Select Committee on Transport Minutes of Evidence

Examination of Witnesses (Questions 520-532)


25 JANUARY 2006

  Q520  Chairman: Yes, there was a clear instance for example that something like 3,000 various regulations were scrapped immediately, were they not, when we moved from control by the CAA to control by EASA? Is that the sort of thing that you think demonstrates that they were over-regulated or is that the sort of thing that you think may put at risk some of the services which the CAA now regulates?

  Mr Haythornthwaite: Again one has to be specific, how many of those regulations were obsolete or duplicative regulations that just were coming off the statute book. I think one needs to be specific about the instances. If there is anything that was removed that potentially endangered lives and aircraft, and it was done without full analysis, then there would be an issue, but I see no evidence that that has happened, or I have heard of no evidence.

  Q521  Chairman: Who ought to scrutinise the cost base of something like the CAA?

  Dr Thatcher: It is rather odd, as I have said, that the CAA is not scrutinised by the National Audit Office.

  Q522  Chairman: Although it is not answerable in the same way as some other organisations; it is entirely funded by the industry.

  Dr Thatcher: Yes, but it remains a public body with public powers.

  Q523  Chairman: Yes, but I mean it is a nice point, most of the National Audit Office work would be with organisations employing public money and therefore one has the right to demand why are you doing this?" and what is it going to cost?"

  Dr Thatcher: Yes.

  Q524  Chairman: That is not the case with the CAA even though they are an independent corporation.

  Dr Thatcher: Yes, but the CAA imposes levies which are pretty mandatory for the industry.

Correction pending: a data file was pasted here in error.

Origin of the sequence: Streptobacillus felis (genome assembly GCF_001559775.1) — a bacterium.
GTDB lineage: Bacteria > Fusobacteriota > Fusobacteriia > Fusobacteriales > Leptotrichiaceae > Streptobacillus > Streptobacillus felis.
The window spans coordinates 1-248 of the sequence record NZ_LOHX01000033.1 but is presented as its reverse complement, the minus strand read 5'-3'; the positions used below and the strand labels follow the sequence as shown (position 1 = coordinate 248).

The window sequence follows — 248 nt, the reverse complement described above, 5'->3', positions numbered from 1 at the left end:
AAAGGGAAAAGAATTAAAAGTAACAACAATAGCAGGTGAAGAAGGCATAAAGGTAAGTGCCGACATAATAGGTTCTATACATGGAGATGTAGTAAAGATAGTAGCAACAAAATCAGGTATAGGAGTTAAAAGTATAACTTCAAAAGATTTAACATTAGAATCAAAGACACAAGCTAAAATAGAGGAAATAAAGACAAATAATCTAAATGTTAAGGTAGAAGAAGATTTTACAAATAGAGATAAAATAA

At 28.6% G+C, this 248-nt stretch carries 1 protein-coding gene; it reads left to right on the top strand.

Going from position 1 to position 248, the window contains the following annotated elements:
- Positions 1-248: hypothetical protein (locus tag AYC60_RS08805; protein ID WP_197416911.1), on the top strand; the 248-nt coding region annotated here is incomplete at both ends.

Q525  Chairman: Could I ask you whether you accept the argument that one of the problems with the CAA is that they are too open to persuasion by the airlines because of the incestuousness of their relationship? If that is the case, I do not see how the other argument comes in. Be patient with me!

  Dr Thatcher: My apologies, I have been teaching all afternoon so I have been engaging in—

  Q526  Chairman: Good, well, I am always open to education!

  Dr Thatcher: The danger of capturing is probably worse in this industry by the BAA given that it is the dominant supplier. The airlines might well be an ally of the CAA because they want lower costs, but to an outsider what is striking about this industry is that you have such a dominance by one supplier. I would like to say one or two things about costs, which is the real costs that matter tend to be the costs of the suppliers rather than the direct costs of the agency. Agency costs in Britain and elsewhere are tiny as a proportion of the size of the industry, so if there a complaint about cost it is going to be along the lines of we have a high administrative burden and we are being forced to take decisions which are economically inefficient". In terms of the NAO, the question really would be what would be lost from having NAO scrutiny because the NAO is a very high-class organisation and would perhaps be one of the ways of checking against too much of a cosy relationship, say, between the CAA and BAA.

  Q527  Chairman: That would be perfectly true if of course there was not this automatic reference to the Competition Commission, would it not? Most of the people who go to the NAO do not have this automatic reference. Irrespective of what they want to do, bang, straight into the Competition Commission who are themselves an interesting, frequently unique and, dare I say, idiosyncratic organisation.